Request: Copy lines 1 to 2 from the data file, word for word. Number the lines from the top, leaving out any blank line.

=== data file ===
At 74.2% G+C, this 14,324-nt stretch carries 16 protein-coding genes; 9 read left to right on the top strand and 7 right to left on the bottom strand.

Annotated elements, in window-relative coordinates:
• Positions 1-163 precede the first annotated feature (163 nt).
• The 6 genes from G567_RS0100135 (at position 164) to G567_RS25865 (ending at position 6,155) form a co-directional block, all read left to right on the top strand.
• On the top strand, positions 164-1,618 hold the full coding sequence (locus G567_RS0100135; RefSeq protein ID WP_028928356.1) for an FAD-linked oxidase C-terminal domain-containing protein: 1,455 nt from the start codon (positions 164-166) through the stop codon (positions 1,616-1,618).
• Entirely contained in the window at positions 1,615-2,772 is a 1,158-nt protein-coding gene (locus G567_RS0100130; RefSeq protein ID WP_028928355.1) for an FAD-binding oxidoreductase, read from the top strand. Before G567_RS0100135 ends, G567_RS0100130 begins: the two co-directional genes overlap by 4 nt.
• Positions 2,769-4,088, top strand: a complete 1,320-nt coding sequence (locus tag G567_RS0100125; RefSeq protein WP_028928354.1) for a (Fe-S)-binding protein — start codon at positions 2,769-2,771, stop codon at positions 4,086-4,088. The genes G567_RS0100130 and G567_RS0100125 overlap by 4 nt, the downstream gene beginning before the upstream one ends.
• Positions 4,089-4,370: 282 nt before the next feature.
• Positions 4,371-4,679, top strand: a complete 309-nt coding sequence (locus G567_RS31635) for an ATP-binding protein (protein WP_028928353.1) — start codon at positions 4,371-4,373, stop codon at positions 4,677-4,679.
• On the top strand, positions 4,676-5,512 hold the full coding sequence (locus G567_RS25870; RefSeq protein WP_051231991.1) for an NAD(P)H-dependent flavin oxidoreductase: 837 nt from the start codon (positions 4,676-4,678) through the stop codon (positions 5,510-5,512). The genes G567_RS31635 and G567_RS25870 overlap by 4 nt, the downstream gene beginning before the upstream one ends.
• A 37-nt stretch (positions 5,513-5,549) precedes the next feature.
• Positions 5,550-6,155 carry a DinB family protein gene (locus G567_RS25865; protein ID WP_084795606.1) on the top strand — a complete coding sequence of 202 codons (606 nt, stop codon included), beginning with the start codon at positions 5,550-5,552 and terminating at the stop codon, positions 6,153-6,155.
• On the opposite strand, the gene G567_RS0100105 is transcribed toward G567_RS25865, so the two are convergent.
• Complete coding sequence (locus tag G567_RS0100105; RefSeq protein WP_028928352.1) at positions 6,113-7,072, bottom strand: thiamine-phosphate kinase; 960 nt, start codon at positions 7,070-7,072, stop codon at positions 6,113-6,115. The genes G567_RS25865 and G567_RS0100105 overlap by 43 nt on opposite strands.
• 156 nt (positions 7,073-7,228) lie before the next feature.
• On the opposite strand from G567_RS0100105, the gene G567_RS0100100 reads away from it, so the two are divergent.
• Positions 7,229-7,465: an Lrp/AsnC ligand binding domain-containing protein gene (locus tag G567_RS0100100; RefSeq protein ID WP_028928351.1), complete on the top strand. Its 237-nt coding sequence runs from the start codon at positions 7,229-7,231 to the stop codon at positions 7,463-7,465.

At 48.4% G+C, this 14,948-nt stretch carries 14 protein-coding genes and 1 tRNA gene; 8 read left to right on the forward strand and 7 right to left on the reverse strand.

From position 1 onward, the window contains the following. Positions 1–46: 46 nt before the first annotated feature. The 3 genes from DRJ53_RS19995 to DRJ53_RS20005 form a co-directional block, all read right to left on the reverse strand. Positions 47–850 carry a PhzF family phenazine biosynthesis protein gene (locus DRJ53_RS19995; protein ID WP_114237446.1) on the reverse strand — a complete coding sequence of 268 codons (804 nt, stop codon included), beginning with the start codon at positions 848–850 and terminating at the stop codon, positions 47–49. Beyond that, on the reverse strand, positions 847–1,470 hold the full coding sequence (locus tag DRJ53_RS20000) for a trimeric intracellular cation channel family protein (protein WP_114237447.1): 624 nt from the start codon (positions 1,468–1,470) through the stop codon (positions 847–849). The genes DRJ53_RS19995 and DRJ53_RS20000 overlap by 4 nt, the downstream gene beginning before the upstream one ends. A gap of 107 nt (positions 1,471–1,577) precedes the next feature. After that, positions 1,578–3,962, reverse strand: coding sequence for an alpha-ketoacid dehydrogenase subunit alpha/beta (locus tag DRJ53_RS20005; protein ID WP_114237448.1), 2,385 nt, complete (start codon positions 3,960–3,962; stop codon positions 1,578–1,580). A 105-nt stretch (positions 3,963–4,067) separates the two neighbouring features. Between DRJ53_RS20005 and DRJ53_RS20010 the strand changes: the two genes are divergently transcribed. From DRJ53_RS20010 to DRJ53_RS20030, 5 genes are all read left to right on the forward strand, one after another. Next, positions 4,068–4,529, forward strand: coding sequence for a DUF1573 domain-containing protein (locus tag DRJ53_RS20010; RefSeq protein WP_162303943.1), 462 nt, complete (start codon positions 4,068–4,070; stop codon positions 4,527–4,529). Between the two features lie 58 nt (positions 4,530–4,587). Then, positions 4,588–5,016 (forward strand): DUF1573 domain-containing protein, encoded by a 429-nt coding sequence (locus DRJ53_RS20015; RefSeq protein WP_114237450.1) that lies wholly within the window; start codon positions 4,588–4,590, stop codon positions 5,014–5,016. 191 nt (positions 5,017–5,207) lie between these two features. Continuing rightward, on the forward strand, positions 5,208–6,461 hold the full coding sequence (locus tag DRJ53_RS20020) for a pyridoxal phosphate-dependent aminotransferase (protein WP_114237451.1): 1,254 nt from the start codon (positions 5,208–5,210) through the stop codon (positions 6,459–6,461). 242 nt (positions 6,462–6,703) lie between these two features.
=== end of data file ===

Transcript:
At 74.2% G+C, this 14,324-nt stretch carries 16 protein-coding genes; 9 read left to right on the top strand and 7 right to left on the bottom strand.

Annotated elements, in window-relative coordinates: